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Microsoft is to offer “clearer options” for users upgrading – or not – to Windows 10.

The move comes following months of criticism that Windows 10 was being forced upon users using what has been described as a “nasty trick”.

This week, a Seattle woman successfully sued the company for $10,000 over disruption caused by the software installing without, she said, permission.

In recent months, in an apparent bid to accelerate adoption of Windows 10, Microsoft altered the way it asked users if they wanted to upgrade. It gave the Windows 10 update “recommended” status, normally reserved for critical security updates.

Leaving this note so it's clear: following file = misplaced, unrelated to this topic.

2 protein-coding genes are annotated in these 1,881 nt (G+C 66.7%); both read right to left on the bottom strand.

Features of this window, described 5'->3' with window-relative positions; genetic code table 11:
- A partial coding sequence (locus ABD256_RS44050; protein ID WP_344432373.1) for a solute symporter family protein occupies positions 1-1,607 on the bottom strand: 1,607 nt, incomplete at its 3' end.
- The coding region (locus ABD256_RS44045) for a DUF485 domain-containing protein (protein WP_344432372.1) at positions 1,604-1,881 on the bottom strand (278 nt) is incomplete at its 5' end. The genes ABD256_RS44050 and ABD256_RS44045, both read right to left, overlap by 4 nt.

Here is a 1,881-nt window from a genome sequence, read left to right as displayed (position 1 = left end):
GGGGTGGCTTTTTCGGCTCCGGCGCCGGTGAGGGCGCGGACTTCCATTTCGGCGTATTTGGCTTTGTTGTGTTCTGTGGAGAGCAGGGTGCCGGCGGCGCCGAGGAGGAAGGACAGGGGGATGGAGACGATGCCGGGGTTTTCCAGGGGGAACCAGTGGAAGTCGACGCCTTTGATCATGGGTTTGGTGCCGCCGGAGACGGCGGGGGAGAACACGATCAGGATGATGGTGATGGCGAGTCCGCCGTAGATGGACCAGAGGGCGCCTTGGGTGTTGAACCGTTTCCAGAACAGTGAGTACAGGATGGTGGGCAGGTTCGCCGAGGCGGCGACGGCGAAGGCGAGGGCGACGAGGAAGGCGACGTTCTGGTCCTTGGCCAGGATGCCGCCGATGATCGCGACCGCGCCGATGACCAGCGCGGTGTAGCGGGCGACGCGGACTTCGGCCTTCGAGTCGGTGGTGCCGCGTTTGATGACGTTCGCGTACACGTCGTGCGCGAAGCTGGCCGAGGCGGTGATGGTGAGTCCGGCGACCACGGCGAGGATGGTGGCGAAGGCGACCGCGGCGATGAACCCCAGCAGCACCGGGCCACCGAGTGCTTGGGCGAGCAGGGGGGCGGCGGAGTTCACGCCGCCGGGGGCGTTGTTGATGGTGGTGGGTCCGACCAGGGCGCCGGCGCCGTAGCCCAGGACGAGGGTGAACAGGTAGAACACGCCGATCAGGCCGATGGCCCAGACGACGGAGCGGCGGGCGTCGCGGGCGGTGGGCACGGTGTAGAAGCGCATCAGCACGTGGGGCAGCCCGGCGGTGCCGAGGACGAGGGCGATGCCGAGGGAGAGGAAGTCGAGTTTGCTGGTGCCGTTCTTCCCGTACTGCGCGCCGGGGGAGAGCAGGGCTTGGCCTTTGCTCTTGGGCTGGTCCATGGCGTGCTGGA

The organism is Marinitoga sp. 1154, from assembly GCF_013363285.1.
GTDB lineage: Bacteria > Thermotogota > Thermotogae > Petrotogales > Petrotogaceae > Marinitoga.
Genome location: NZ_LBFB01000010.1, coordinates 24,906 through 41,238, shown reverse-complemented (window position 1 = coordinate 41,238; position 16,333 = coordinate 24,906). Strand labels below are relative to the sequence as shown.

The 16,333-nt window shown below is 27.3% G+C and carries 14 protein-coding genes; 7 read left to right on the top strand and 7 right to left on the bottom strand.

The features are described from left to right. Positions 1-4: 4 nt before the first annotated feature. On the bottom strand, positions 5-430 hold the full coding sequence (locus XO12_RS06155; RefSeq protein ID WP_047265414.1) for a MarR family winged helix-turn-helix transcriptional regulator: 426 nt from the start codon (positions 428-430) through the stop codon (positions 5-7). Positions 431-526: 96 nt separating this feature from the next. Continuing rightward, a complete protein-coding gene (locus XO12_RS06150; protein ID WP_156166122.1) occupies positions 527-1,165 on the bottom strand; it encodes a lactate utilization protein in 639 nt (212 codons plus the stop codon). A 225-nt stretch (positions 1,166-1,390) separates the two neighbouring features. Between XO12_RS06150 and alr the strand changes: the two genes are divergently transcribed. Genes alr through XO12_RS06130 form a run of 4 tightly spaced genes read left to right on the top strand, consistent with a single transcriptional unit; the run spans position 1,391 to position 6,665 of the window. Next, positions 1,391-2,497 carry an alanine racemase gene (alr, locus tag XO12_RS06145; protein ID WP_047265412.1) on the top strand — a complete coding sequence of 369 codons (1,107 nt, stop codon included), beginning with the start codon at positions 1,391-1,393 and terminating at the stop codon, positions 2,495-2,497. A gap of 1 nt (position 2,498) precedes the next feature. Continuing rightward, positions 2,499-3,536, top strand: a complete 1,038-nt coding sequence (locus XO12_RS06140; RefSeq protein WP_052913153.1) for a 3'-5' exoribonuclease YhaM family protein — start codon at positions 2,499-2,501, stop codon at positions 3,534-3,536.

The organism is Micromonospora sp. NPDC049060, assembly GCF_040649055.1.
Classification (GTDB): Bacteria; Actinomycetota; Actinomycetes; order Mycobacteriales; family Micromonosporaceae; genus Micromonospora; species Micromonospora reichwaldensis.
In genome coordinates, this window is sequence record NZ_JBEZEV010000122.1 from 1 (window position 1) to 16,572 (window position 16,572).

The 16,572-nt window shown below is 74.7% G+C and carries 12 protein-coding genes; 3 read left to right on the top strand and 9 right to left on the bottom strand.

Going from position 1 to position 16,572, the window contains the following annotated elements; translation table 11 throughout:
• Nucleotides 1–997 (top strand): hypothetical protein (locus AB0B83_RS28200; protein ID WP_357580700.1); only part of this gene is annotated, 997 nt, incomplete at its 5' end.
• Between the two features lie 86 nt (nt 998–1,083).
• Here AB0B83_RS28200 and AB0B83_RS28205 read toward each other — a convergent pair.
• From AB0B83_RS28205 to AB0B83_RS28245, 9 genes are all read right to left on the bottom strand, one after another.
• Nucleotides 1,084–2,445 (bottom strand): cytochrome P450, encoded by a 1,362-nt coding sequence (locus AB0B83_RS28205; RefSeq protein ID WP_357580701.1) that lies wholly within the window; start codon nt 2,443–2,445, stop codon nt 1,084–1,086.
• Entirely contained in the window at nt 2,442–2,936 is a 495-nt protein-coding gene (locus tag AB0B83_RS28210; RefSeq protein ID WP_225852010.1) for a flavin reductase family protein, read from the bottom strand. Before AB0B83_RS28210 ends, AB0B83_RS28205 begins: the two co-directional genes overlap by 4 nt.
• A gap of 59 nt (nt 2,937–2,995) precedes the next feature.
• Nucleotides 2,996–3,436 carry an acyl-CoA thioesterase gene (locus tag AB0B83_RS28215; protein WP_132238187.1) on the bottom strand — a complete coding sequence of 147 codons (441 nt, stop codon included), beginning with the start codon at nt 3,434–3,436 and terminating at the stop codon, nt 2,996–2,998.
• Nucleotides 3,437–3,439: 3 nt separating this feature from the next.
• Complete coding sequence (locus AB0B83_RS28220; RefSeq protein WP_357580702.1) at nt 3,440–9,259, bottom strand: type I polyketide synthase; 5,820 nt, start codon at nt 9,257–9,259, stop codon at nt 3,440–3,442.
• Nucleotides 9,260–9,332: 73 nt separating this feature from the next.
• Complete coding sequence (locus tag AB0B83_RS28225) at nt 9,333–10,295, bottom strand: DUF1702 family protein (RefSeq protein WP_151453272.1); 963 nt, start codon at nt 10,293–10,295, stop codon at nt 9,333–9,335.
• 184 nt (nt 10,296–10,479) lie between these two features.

If when prompted to update to Windows 10 users clicked the red “X”, the upgrade would not immediately start. However, the update process would automatically be scheduled for a later time.

From this week, Microsoft said it would change that process, admitting that it was confusing.

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